Reuben Jackson is almost painfully shy. As a photographer from Seven Days flutters around him snapping pics from increasingly unpredictable angles, he smiles and nods politely, clutching a lukewarm cup of coffee. He’s uncomfortable as the photog moves him into different lights, trying to coax a less awkward pose.
Jackson is clearly ill at ease as the center of attention. But put him behind the microphone in a radio booth, and this shrinking violet blooms. His thoughtful-but-hesitant speech pattern becomes smooth and easy, his words given weight by his rich, resonant voice. His cadence, though calm and almost hypnotically lilting, is self-assured and authoritative, especially when he’s riffing on his favorite subject: music.
Jackson, 56, is the new host of Vermont Public Radio’s “Friday Night Jazz” program. He succeeds a man who was a virtual institution for local jazz aficionados: George Thomas, who hosted “Jazz with George Thomas” on VPR for the past 11 years before retiring this summer.
“I kind of feel like Larry Holmes after Muhammad Ali stepped down,” says Jackson of taking over for Thomas. “Who’s the heavyweight champion?”
He’s joking … mostly. And for what it’s worth, Jackson could do worse than to emulate Holmes (metaphorically speaking), who is regarded as one of boxing’s all-time greats.
“George is my hero,” he continues, his words shaded with genuine affection. Jackson admits to tuning in to Thomas’ program regularly over the years from his home in Washington, D.C., often while curled up in bed. It’s a habit he picked up as a kid, listening to late-night radio broadcasts both for the music and for what he calls the lyrical quality of a good DJ’s delivery.
“I always tell people the first rappers I heard were ministers and disc jockeys,” Jackson says. “That percussive pattern was as beautiful and entrancing to me as the music.”
He likens a talented radio jockey to a sherpa who guides the listener through the music and connects the historical, thematic and emotional dots. Thomas, he says, was a master.
“Just like a musician might have idols he’d emulate, I have programmers I idolize, either because of their knowledge, or delivery, or both,” says Jackson. “George is one of those people.”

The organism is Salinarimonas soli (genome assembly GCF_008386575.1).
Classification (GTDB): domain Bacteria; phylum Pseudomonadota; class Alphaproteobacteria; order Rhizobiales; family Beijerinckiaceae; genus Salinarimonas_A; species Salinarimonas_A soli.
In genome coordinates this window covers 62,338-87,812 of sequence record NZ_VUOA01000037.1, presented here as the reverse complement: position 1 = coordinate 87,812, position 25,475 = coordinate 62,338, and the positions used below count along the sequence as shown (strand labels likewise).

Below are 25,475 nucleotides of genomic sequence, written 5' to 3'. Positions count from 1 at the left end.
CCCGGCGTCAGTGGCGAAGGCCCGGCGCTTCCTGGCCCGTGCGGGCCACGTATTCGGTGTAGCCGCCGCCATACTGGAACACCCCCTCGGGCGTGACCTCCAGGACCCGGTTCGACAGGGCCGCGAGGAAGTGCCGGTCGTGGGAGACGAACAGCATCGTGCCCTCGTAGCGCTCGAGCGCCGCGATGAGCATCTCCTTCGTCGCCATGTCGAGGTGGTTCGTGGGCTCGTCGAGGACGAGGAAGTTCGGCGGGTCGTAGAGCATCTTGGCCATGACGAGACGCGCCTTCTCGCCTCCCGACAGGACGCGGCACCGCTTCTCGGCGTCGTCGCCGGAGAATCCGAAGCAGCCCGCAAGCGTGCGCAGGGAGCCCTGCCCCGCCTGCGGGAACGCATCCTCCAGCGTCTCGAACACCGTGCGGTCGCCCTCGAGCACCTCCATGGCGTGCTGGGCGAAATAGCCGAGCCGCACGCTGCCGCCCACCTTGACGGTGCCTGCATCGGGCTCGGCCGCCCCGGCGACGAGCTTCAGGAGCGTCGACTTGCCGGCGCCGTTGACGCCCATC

The admiration is mutual.
“He has a great voice and a great delivery,” says Thomas. “And he knows his music.”
That’s an understatement.
Before moving to Vermont in 2011 to take a job teaching English at Burlington High School, Jackson served as the curator of the Duke Ellington Collection at the Smithsonian Museum for 20 years. He is also an accomplished music critic, having written for a number of prestigious publications, including Washington City Paper and the Washington Post, as well as JazzTimes, Jazziz and All About Jazz. His reviews have also been featured on National Public Radio’s “All Things Considered.”
Jackson was born in Georgia and moved to Washington, D.C., as a child with his family in 1958. He says he started his musical education underground, literally.
“I heard everything from Earl Scruggs to [Italian violinist Niccolò] Paganini in my parents’ basement,” he says.
Jackson’s father was a voracious jazz fan who would often invite friends to the family basement to listen to records. Jackson recalls sitting at the top of the basement steps and eavesdropping. But it wasn’t just the intoxicating notes drifting from the hi-fi that captured his attention.
“I was intrigued by the names,” he says. “Thelonious Monk, Carmell Jones; they were musical in and of themselves. They didn’t sound like Chubby Checker.”
Neither did the music.
“I would hear this sound,” Jackson says. “I was entranced.”
“Under penalty of death,” he began sneaking his dad’s jazz records from their basement bin. Those risky childhood heists led him on a path that Jackson has followed ever since.
“I’ve been chasing music most of my life,” he says. “It’s been a constant pursuit of that beauty and possibility.”
Jackson graduated from Goddard College in 1978. The small Plainfield school is where he got his start in radio, DJing on the then-10-watt college station WGDR. But Jackson studied writing, not music, at Goddard. He’s an accomplished poet, which is a skill that Thomas says sets Jackson apart as a jazz scholar and DJ.
“He thinks like a poet,” notes Thomas, who first met Jackson through a shared love of poetry. He adds that the new host’s poetic instinct and gentle demeanor afford Jackson a broad appeal, something the oft-stigmatized genre of jazz has struggled to achieve.
“Things happen on several levels, simultaneously,” says Thomas of his successor’s on-air style. “So someone who is new to the music can enjoy it because the music is really good, while someone who is into jazz can appreciate his selections because of how diverse, how intelligent and how from his heart they are.”
Ultimately, Jackson hopes to use his new forum to challenge listeners, getting them to think beyond stodgy labels and outdated definitions and see jazz as part of the larger, always-evolving musical whole.
“What I want to expose people to is that the art form is not relegated to a certain time period,” says Jackson, who generally has little use for the term “jazz” itself. (He quotes Ornette Coleman: “Rock, classical, folk and jazz are all yesterday’s titles.”)
“The Winooski River doesn’t stop in Plainfield,” Jackson concludes, offering a poetic metaphor. “It keeps going.”